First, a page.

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Spider-Woman: Agent of S.W.O.R.D. Paperback – March 2, 2011
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Bendis and Maleev blew me away with Scarlet's crazy awesome, but this takes one of my favorite super-heroines and treats her right. It's not nearly as bleak as Scarlet but the action is dirty and intelligent, the dialogue snappy, the antagonists brutal and compelling. Yet at no point does it forget that it's a superhero book.
Anyone familiar with Maleev's art might initially think that he couldn't do justice to a woman in a spandex bodysuit given his art style, but he makes it work and it works well. Though to be fair, Jessica spends very little time in her costume in this run. The more super-powered action sequences are admittedly a little abstract when Maleev does them, but they fit the tone of the book.
Even if you're not overly familiar with the character or her story, this series flows well and gives you the crucial bits. It helps to be familiar with the New Avengers, Spider Woman: Origin, and Secret Invasion of the 00s, but not mandatory by any stretch.
Suffice to say this is one of my all time favorite super hero books, right up there with Manhunter (the Marc Andreyko run), Planetary and Astonishing X-Men (vols 1-4).
I heartily recommend it to anyone that likes superheroes even a little. To those that like Jessica Drew, it's mandatory reading.
-Cross posted from Goodreads:
Bendis writes his dialogue in the style of Quentin Tarantino, like he did when he was doing his creator owned books. I've read better from him.
But the thing I most disliked about the book was the fumetti-style storytelling of Maleev. He does a few great images in the book, and of course... his covers are awesome. But the fumetti storytelling turned me off big time. (Fumetti is comics made with photos.... and Maleev obviously takes photos and uses them to draw from (probably traced in Photoshop).) The result is stiff looking characters who look posed and unreal. Maleev does some amazing coloring with some awesome textures, but it feels wasted on traced photographs. Plus he often re-uses certain poses instead of doing new ones, which upon seeing them... took me out of the story and made me feel he was taking artistic shortcuts. I think he's a great artist, but not when he's relying so heavily on stiff photos. The book would have been much better with characters drawn from his imagination, and I can't believe that it is faster for him to take photos, scan them, manipulate them, trace them, and lay them out in Photoshop... than it would be to just DRAW them. If this is what he's going to do in the future... I would rather he just do the iconic covers (which suits the fumetti style much better) and leave the storytelling to someone who will actually draw the characters from his/her imagination.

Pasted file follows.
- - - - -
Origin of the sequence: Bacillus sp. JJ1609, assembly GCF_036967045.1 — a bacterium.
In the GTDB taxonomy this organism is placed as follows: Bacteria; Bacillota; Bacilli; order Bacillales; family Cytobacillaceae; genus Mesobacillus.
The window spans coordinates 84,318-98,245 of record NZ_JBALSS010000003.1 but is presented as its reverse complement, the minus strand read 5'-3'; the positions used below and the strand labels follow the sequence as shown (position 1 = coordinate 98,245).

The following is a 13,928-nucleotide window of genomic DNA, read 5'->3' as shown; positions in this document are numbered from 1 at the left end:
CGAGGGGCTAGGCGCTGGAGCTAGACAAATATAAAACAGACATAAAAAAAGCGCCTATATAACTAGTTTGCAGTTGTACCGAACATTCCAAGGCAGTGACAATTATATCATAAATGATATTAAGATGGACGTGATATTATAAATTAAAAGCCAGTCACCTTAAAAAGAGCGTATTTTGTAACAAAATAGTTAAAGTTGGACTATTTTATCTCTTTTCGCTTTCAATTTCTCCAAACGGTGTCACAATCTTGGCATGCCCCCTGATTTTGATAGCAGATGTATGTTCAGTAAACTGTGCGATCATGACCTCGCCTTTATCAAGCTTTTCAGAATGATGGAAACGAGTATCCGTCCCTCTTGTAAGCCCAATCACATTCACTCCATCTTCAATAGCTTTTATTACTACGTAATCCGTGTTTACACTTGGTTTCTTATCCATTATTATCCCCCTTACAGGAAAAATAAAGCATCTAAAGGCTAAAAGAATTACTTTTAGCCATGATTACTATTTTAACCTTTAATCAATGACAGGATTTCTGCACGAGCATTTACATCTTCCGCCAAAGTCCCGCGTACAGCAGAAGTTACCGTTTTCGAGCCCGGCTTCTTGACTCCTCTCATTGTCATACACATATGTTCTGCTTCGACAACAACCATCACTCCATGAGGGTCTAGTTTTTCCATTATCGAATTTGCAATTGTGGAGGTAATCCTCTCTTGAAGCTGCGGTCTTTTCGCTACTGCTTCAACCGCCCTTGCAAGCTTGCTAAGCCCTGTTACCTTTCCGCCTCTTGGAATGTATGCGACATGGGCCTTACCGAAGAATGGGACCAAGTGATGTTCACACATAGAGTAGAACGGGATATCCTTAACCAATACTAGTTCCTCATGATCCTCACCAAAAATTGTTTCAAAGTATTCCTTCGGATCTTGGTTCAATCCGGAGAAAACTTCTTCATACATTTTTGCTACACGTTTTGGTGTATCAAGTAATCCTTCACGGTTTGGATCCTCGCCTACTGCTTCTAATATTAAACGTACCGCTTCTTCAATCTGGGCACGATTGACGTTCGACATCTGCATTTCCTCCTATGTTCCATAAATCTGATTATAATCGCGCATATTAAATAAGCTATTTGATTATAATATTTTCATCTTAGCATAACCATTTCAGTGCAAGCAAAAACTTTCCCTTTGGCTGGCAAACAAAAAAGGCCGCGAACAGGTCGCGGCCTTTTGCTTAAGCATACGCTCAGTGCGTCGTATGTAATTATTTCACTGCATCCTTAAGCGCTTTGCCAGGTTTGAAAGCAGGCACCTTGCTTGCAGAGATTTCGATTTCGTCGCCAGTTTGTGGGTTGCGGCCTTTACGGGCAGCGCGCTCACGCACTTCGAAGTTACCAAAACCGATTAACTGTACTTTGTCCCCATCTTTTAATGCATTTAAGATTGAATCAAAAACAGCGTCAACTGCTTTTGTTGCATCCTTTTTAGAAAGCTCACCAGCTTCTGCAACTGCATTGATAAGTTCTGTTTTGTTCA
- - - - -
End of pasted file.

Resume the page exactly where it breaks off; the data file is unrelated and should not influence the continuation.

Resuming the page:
Come to think of it... I probably would have enjoyed the story more if the fumetti hadn't been so distracting. I've seen good work from Maleev, so I know he can do it. But this is like some of his later DAREDEVIL run (some of the DAREDEVIL run was good and not TOO fumetti) where the whole thing looked like fumetti.
From what I understand, a motion comic was made of this. I feel no need to watch it, even for free on Netflix.
Jessica Drew was my favorite female superhero growing up. She was the woman desired and respected conterminously. Yet in this book she seemed to be more like an MI-6 Agent rather than a superhero. She slew and slaughtered her way through an Asian city with no compunction whatsoever. She lied and cheated, killed and maimed all because she was hired to do a job for Agent Brand of SWORD. Hunting the so-called shape shifting Skrulls seemed a bit out of place for someone like her.
The character was not at all similar to the one created by Stan Lee in the early 1980s. That Jessica Drew was kinder and gentler. The chiaroscuro of this graphic novel is fantastic to view, however. Nevertheless, there can be such a thing as too much of a good thing.
I'm the ninth person to give this graphic novel a review. I give it Three and a Half Stars.
A. Nathaniel Wallace, Jr.
The story is fantastic and absolutely worth reading, especially if you want to have a little more insight into Jessica's character as she starts getting more time in the spotlight in the Marvel NOW releases. I wasn't a fan of the art style so much, but it doesn't detract too much from the book, and I'd recommend it to anyone who's interested in the fallout for the person who was probably hurt the most by the events of Secret Invasion.